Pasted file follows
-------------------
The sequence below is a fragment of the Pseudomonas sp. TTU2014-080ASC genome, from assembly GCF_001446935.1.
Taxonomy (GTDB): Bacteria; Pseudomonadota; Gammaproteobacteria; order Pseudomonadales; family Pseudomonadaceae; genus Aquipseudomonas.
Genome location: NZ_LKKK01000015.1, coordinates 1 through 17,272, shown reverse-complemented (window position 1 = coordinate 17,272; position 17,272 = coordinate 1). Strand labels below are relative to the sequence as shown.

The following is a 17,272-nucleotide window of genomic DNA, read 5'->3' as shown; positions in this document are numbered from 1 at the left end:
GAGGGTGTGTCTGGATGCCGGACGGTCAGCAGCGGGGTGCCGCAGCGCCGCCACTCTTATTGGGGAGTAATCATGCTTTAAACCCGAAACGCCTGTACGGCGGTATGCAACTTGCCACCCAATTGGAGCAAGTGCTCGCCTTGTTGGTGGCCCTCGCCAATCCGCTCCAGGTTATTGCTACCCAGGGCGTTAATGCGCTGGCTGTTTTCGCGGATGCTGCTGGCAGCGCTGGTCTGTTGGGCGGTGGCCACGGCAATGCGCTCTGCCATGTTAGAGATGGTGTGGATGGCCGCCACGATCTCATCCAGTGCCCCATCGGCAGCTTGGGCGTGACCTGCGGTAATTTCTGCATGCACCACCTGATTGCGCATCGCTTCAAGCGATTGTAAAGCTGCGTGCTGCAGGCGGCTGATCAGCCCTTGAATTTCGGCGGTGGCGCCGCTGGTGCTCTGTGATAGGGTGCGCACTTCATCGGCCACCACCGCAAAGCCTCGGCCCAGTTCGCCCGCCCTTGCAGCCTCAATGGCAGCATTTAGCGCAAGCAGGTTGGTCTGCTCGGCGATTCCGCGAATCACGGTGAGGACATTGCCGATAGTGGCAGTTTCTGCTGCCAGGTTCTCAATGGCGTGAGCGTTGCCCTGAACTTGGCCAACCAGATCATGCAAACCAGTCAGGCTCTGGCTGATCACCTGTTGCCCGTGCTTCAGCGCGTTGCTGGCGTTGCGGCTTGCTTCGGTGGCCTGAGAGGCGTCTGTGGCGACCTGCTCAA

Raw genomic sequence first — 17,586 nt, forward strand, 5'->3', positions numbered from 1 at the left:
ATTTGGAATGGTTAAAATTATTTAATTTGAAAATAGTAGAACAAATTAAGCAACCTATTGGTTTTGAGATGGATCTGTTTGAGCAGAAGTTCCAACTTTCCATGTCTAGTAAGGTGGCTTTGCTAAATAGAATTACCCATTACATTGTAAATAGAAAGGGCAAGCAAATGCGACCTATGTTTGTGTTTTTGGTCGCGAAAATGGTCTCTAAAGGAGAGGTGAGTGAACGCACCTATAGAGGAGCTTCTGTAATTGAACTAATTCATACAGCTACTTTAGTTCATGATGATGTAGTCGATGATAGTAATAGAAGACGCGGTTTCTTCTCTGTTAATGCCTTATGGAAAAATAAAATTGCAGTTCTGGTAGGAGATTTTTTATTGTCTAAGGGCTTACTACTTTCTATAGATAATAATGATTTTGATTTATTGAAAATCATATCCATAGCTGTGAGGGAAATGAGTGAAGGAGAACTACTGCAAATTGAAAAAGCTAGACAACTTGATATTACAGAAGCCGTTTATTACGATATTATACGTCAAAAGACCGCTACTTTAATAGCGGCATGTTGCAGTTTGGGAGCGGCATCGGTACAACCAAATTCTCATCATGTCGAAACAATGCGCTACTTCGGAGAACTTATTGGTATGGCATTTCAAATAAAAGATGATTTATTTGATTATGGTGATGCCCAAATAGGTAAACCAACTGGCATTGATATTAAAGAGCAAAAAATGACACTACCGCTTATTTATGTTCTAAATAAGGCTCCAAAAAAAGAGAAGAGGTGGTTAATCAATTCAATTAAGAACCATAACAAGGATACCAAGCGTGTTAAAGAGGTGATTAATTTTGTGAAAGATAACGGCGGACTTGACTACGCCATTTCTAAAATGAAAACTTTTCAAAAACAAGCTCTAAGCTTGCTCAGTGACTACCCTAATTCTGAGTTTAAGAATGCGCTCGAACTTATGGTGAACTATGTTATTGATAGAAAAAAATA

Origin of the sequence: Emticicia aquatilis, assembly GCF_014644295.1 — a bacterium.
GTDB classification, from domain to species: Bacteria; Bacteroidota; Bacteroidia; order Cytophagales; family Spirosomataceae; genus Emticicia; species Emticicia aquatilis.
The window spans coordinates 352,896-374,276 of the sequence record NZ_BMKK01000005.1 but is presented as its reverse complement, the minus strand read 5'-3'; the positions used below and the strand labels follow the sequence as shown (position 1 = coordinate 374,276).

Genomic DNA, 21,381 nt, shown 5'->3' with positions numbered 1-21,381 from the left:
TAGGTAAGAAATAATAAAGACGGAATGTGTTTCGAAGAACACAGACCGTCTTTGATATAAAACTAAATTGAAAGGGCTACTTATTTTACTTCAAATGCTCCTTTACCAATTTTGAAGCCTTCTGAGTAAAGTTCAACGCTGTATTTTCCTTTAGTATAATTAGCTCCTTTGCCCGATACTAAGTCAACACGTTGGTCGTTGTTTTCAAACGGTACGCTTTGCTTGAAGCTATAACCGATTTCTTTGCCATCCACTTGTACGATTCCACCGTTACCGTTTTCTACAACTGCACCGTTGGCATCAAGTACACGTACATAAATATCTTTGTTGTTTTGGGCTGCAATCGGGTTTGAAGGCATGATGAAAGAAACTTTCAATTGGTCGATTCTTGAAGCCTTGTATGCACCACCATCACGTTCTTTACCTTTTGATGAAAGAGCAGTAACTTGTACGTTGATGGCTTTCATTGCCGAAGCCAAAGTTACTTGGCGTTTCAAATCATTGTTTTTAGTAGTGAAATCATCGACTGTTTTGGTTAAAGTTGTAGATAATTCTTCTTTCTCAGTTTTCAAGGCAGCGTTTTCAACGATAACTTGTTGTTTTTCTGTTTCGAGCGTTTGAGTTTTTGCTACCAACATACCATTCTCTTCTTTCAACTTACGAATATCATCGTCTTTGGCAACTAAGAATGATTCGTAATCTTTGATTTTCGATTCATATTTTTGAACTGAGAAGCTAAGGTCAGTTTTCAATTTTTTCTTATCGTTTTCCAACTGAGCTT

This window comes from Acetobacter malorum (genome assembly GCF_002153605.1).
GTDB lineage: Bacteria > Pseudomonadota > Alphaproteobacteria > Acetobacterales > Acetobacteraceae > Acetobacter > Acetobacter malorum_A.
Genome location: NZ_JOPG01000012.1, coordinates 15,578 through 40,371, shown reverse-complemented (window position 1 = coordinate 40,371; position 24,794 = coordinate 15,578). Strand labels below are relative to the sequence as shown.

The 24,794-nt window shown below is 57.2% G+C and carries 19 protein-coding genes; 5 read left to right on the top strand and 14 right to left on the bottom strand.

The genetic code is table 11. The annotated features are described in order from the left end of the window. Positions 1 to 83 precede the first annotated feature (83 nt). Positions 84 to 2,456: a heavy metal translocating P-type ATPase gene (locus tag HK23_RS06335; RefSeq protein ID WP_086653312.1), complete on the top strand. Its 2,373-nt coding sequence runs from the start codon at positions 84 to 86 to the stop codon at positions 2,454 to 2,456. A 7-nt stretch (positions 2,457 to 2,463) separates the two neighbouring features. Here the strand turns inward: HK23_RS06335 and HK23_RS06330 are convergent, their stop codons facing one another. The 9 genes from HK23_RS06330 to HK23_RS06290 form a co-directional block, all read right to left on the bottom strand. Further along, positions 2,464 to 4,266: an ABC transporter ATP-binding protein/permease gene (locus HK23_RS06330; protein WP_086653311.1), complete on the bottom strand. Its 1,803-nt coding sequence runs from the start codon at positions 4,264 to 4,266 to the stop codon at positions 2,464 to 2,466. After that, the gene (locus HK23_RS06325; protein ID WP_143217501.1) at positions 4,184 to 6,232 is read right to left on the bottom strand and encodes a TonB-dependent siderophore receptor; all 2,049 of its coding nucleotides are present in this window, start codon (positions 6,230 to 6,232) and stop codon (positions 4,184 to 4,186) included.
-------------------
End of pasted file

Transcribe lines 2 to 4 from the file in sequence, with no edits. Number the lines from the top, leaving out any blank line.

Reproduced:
Taxonomy (GTDB): Bacteria; Pseudomonadota; Gammaproteobacteria; order Pseudomonadales; family Pseudomonadaceae; genus Aquipseudomonas.
Genome location: NZ_LKKK01000015.1, coordinates 1 through 17,272, shown reverse-complemented (window position 1 = coordinate 17,272; position 17,272 = coordinate 1). Strand labels below are relative to the sequence as shown.

The following is a 17,272-nucleotide window of genomic DNA, read 5'->3' as shown; positions in this document are numbered from 1 at the left end: